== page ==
Based upon the caliber of the production of Coco and Goofy’s Goofy Day, I am very excited about the novel series. As Tom Karlya, aka Diabetes Dad, put it, the impact of seeing a Disney character living with diabetes next to Mickey and Goofy, some of the most widely recognized cartoon characters in the world, is certain to be powerful.
In speaking with people from both Lilly Diabetes and Disney Publishing Worldwide, it was clear that they really want to get this right. So far, I think they are doing just that.
Lastly, they distributed a nifty Birnbaum pocket guide for Walt Disney World. It’s a great little summary of what you need to know for a visit to any of the WDW parks. At the end there are four tear-out pages, one for each park, with Type 1 Diabetes tips. I’m definitely keeping this handy for our next trip.
Disclosure: During the 2011 Friends for Life Conference, I attended an informative event about and received an educational takeaway from the Lilly/Disney collaboration. I was not compensated in any way nor was I asked to write about this event. The above opinions are expressly my own.
Caleb woke up on Monday, sat up in bed with a smile and a sigh and said, “Today is going to be a regular lunch.”
“What do you mean, Caleb?”
“No special shows to watch today while we eat.”
“Oh! Nope. Not today.”
“I like World Diabetes Day. It was exciting.”
We had two World Diabetes Days. Our 2nd Annual School Blue-nity event was on Friday. There was an even bigger swarm of blue this year since not only was Caleb’s school involved, but also the “big school” next door. There are three children among the two schools of approximately 800 students living with type 1 diabetes. It was great to broaden the scope and include all three of them this year.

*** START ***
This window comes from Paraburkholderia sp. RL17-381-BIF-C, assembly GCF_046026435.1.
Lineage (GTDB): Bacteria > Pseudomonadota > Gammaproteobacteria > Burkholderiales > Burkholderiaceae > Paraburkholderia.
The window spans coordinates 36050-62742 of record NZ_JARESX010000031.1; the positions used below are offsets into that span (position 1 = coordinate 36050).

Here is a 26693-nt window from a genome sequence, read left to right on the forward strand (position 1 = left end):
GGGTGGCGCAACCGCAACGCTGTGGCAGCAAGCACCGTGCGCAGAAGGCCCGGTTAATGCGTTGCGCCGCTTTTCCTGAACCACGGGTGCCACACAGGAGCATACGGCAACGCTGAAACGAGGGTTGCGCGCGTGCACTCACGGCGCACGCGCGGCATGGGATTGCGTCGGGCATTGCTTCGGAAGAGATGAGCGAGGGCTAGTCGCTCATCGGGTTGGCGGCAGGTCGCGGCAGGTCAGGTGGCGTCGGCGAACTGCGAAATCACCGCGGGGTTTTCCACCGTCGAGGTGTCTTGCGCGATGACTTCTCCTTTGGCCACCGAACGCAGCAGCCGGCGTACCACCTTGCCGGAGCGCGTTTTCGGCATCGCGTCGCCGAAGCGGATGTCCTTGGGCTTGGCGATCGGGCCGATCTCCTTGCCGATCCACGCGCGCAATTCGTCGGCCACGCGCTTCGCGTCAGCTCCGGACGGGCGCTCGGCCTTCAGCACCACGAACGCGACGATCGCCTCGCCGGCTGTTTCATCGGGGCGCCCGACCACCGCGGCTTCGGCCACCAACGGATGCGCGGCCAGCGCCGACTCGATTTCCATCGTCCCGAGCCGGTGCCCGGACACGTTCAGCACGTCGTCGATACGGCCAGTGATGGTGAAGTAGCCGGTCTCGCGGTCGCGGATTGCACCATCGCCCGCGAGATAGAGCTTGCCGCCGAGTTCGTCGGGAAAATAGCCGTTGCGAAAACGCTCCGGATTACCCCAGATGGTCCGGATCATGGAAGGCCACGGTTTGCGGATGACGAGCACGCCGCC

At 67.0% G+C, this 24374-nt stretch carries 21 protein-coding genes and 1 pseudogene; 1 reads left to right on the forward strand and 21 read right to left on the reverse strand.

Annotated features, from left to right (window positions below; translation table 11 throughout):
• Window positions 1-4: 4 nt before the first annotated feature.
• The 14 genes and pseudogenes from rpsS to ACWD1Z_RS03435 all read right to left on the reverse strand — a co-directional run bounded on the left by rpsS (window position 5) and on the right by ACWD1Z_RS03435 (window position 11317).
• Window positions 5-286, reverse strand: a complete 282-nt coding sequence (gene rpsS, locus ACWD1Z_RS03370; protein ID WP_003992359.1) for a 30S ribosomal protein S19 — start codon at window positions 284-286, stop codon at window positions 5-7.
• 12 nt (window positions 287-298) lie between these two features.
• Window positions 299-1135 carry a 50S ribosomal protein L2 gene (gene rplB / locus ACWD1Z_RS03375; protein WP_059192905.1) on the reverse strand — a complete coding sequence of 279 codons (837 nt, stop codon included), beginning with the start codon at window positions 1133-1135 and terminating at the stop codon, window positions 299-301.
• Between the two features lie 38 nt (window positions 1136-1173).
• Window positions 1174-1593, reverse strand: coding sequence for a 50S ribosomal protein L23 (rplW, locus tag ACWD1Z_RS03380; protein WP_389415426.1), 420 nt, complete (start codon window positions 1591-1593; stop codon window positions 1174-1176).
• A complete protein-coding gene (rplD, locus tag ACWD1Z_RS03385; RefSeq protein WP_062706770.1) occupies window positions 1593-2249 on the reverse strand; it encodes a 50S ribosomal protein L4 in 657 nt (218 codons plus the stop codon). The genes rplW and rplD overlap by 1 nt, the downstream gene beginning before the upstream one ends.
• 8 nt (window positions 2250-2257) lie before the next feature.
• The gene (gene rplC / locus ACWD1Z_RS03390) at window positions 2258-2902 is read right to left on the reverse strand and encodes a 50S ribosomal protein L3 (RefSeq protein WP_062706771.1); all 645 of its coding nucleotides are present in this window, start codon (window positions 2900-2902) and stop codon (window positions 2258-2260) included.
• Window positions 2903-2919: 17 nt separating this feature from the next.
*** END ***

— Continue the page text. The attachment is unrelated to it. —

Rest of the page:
I made ribbons: special ones with a red sequin for the three children of honor, ones with a small red bead for those people (family, school nurses, teachers) that support them most, and plain ones for all their classmates and extras for whomever wanted one. The red sequins and beads represent the drop of blood needed to check their blood sugar. I was able to meet one of the other two diabetic children for the first time on our school spirit day. I told him I liked his pin. I was happy to hear him proudly reply, “Thanks. Mine is special.” I told him I knew – I had made it especially for him.
Our awareness video was shown during each of the eight lunch sessions. I went back and forth between schools to watch the kids’ reactions. The younger kids were all “oohs and ahhs” at the beautiful blue monuments. The older kids ate quietly and watched. The principal did a great job of asking questions of the kids to reinforce the things they learned from the video. I was happy to hear them answer the questions correctly.
Colin, Lila and I each wore an OmniPod (from our failed stash accumulated over time) in support of Caleb (I still have mine on and I am amazed at how I’ve completely forgotten about it). Caleb even added an extra one on his arm so that people could see it. Colin and I both got a lot of questions about it and we were able to explain what it was and get conversation going. Colin said that one of his classmates began explaining to others what it was once he learned. I thought that was just great!
I don’t expect that anyone walked away with a comprehensive knowledge of what diabetes is, but I do believe that an overall message was sent, even to the younger kids – people who live with diabetes are just like everyone else and should be treated as such. For Caleb, at his age, that’s what I want his peers to know.